A dog, black in the moonlight, skulked from between the trees. At seeing the men and women standing about the pole, the creature stopped, raising its head.
Triopas heard Hiscilla breathe, “Hecate, Black She-Dog, I am your servant!”
The dog stood still for a moment longer, and then, turning away, began to stalk off into the wood again. Before going completely out of sight, however, it stopped, and, yet silent, turned its head to look at them, its eyes gleaming gold in the dark.
Heart hammering in his chest, Triopas went forward. Behind him came his wife, her pale face blazing with light, and, behind her, Boagrius, fearless Boagrius, who would follow his king even into the arms of ghosts.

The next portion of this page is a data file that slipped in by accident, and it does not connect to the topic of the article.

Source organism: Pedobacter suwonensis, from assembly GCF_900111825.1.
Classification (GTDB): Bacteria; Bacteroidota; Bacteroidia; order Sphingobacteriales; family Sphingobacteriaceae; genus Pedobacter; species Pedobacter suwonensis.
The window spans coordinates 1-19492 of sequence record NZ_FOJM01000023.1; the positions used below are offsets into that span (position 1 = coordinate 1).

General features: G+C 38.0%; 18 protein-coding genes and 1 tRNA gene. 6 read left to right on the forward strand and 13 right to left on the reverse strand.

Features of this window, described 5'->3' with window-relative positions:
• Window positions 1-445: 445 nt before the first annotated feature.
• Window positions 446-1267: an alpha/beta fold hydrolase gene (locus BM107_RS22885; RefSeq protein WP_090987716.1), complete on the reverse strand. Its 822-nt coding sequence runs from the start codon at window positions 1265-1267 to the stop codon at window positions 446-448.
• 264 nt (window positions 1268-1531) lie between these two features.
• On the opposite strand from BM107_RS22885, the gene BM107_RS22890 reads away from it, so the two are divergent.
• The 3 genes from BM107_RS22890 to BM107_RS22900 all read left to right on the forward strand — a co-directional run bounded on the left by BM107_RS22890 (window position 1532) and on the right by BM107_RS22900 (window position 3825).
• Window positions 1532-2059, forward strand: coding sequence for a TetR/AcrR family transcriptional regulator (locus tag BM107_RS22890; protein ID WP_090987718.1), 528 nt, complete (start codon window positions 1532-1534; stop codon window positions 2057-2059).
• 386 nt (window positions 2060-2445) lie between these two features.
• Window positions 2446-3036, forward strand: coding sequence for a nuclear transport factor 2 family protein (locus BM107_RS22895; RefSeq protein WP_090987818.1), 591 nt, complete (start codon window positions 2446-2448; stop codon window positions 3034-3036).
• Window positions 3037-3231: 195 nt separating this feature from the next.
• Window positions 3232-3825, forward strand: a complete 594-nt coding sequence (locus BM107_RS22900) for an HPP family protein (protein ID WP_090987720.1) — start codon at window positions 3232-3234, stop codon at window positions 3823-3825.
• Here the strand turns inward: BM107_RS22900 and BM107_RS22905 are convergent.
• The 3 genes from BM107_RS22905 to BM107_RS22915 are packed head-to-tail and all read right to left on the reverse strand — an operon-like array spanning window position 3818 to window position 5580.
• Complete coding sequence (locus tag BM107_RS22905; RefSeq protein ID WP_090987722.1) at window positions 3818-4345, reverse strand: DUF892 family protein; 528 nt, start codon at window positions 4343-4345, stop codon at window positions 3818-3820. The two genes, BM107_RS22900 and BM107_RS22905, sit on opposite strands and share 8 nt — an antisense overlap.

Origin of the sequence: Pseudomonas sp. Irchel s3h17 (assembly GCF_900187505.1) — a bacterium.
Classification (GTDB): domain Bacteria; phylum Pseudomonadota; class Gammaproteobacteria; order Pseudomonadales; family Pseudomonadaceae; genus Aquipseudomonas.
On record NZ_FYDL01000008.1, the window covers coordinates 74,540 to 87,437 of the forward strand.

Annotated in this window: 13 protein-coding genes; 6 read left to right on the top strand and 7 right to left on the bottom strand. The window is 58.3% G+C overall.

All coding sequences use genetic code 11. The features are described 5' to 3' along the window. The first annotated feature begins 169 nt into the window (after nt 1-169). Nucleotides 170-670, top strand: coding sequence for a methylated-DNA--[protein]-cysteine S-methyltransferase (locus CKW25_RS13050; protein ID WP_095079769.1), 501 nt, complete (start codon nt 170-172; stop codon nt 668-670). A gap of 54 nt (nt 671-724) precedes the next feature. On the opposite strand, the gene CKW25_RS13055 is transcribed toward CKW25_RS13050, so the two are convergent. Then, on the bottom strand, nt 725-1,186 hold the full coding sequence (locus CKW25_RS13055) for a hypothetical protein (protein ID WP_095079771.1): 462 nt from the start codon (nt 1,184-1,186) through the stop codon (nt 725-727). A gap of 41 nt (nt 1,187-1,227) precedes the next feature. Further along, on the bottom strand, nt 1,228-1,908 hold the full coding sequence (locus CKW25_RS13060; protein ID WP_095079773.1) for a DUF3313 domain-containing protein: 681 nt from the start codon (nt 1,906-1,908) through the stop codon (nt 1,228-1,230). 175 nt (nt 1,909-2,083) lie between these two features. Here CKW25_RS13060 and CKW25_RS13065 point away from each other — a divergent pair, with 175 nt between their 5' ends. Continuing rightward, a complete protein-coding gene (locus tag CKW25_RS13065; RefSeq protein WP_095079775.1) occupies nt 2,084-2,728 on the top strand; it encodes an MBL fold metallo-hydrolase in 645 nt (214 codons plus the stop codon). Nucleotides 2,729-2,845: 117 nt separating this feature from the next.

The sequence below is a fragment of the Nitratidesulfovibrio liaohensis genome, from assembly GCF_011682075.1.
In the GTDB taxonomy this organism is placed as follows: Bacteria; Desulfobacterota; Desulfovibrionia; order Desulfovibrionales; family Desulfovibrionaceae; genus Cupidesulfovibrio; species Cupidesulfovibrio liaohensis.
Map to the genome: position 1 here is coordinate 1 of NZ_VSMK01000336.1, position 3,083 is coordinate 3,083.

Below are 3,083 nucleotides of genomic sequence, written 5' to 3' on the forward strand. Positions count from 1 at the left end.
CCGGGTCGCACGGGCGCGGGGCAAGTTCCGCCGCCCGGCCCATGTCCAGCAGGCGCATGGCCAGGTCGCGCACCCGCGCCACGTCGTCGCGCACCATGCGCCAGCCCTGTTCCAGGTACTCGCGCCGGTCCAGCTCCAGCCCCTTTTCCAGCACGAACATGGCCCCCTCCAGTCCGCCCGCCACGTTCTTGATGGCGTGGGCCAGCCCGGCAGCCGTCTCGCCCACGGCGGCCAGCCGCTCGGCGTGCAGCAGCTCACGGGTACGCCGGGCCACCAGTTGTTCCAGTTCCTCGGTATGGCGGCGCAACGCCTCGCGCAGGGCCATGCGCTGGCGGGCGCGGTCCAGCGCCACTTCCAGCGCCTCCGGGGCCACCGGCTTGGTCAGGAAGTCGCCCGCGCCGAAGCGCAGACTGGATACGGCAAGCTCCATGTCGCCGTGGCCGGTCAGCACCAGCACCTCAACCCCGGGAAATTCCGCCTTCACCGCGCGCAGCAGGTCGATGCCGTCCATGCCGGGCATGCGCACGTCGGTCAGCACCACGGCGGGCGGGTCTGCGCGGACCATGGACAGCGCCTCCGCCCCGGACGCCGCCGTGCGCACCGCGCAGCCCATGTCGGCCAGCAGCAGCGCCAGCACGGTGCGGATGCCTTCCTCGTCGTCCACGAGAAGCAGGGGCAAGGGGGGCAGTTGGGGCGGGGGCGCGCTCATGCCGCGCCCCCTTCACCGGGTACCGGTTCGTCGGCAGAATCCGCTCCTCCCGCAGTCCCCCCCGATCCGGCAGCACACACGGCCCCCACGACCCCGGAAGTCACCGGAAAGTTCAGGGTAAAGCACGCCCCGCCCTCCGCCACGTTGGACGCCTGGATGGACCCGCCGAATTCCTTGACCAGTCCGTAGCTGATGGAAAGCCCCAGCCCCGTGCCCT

The dog walked slowly, without hurry, and Triopas did the same. He followed the beast through the trees and thickets, struggling sometimes where the dog had slipped effortlessly through, and after a while he was scratched and bleeding from his face and arms. Still he followed the dog, his mouth dry with a fire that he had not felt since Timaios had died.
He heard nothing. He said nothing. He saw nothing but the dog, saw only the black fur and golden eyes that beckoned him on and on, and he ignored the pain of his lacerated flesh.
Thessaly, Thessaly. Enodia-Hecate, give me Thessaly, and ask of me what you will.
The black dog disappeared around a copse of small, gnarled trees, and Triopas felt his chest clench with alarm. Desperate not to lose the dog, he charged forward, slapping aside the branches and reaching foliage, and emerged abruptly, unexpectedly into open air.